Gambling in Delaware is a sure bet
Delaware made a big step with legislation that legalizes sports books
The next step is for Congress to legalize internet sports gambling
The NFL doesn't like the idea of gambling -- unless it gets a cut of the proceeds
To me, the United States gets more and more conflicted. People argue whether we're a center-right or center-left country. But suppose there's no center anymore, so we're just center-less?
Nothing illustrates this, our national ambiguity, more than the issue of sports gambling. Granted, in a time of economic distress and war and declining ratings for American Idol, betting on sports is not a pressing concern upon the republic ... but it is illustrative of our contradictions and, well, our hypocrisy. In this two-fisted land, where "Put your money where yer mouth is" and "Wanna bet" and "Put up or shut up" are among the first expressions that real boys learn, we actually remain backward and tormented about gambling.
The U.S. is, for example, the veritable capital of cyberspace, but we've been found to be in violation of World Trade Organization obligations because we, almost alone amongst civilized nations, prohibit internet betting.
Or consider the great little state of Delaware, where new legislation would allow sports books to operate -- a distinction now owned only by Nevada. The nerve of Delaware -- it's caused an absolute conniption fit amongst sports organizations, especially the National Football League.
My gracious. Everybody knows the NFL is the most popular game to bet, with billions wagered illegally on point spreads. Why would you be against letting folks bet legally rather than with the mob -- especially in these parlous times? Delaware can make more than $50 million a year in taxes from sports books. Moreover, it's estimated that the U.S. will give up $52 billion in the next decade if we continue to prohibit betting on the internet. In sensible recognition thereof, Congressman Barney Frank, one of the few grown-ups in Washington, will soon hold hearings on his bill to bring the United States up to modern speed by legalizing internet gambling.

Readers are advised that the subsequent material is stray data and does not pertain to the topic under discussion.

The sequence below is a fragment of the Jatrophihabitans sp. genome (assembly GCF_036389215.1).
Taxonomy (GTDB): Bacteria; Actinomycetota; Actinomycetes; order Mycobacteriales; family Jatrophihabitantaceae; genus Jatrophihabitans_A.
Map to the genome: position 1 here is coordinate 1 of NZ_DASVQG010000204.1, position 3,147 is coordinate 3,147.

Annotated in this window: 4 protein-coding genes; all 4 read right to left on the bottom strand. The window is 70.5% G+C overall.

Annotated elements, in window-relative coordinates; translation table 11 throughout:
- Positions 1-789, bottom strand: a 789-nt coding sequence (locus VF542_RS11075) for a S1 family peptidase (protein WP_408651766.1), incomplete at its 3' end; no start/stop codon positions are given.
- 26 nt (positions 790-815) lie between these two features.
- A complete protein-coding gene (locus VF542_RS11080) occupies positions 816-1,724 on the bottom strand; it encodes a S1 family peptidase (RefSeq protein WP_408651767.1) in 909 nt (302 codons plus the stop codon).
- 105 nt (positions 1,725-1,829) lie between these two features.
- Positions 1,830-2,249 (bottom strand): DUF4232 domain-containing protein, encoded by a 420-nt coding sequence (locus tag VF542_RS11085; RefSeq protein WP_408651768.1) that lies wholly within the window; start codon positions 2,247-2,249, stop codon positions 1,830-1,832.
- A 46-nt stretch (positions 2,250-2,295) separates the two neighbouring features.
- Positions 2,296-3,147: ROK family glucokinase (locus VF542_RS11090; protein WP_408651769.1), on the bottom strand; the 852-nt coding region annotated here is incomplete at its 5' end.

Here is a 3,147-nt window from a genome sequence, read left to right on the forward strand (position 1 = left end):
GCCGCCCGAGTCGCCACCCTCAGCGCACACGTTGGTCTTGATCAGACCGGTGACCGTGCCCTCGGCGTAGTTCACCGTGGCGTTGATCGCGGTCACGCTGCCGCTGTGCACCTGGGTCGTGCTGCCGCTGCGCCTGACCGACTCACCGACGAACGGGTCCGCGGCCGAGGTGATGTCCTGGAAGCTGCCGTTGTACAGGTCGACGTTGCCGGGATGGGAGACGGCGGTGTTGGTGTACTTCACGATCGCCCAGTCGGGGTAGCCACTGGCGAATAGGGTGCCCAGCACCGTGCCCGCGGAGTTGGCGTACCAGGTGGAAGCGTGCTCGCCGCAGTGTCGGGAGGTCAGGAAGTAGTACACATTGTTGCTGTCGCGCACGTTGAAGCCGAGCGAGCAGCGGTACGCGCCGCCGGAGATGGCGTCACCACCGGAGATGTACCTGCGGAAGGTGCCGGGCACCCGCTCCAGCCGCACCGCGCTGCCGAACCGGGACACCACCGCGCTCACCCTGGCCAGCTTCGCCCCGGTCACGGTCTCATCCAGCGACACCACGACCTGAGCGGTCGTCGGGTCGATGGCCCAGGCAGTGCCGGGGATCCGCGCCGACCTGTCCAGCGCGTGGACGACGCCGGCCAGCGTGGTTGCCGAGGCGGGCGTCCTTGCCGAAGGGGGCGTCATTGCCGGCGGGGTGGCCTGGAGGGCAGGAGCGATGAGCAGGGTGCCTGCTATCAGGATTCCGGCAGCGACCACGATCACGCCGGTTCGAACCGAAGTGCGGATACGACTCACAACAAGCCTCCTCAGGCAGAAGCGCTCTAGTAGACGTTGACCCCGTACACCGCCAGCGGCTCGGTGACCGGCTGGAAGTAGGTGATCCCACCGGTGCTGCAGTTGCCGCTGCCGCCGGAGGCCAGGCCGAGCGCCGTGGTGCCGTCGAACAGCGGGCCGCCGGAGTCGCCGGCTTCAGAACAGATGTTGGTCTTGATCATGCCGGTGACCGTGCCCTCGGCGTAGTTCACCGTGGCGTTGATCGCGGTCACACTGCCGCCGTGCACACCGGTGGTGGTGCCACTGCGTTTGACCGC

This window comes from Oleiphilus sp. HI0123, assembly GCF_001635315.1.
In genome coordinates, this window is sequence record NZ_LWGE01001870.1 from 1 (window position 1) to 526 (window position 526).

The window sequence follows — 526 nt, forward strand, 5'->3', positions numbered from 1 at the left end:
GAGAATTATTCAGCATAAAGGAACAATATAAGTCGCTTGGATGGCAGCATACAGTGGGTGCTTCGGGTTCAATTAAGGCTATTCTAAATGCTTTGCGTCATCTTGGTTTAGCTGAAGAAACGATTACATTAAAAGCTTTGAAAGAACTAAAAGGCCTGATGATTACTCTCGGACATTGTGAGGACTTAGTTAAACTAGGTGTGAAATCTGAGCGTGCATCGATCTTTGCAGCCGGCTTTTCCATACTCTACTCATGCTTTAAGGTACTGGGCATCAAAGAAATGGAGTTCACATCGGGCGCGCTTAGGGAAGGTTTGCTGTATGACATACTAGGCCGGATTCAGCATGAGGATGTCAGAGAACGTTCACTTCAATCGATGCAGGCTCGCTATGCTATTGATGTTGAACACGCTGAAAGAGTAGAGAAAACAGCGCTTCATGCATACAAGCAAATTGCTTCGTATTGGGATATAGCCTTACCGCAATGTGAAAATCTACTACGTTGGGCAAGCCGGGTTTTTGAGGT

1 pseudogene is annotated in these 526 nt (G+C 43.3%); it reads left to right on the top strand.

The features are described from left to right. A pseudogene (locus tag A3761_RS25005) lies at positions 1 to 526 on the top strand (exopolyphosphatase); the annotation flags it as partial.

But then, it's no wonder the WTO still thinks we're goofy. Why should only one state out of 50 offer legal sports betting on human beings? Why should betting on four-legged creatures be allowed, but wagering on our fellow upright athletes be a sin? Why do we condone lotteries and slot machines, which are, essentially, devices regulated to tax poorer citizens, while denying sports betting, which requires at least a smidgeon of intelligence?
And talk about two-faced. At the same time that the NFL is trying to influence the Delaware Supreme Court to limit sport wagering, the league has urged its franchises to make money licensing their team logos to state lotteries. The Washington Redskins have already signed a deal with the Virginia lottery. I see, betting is just fine with the NFL when it gets a cut.
Of course, honesty compels me to acknowledge that there is a personal reason why I want bettors to have a chance to wager in Delaware. I met my wife there. Trust me. It's a place where you can make a good bet.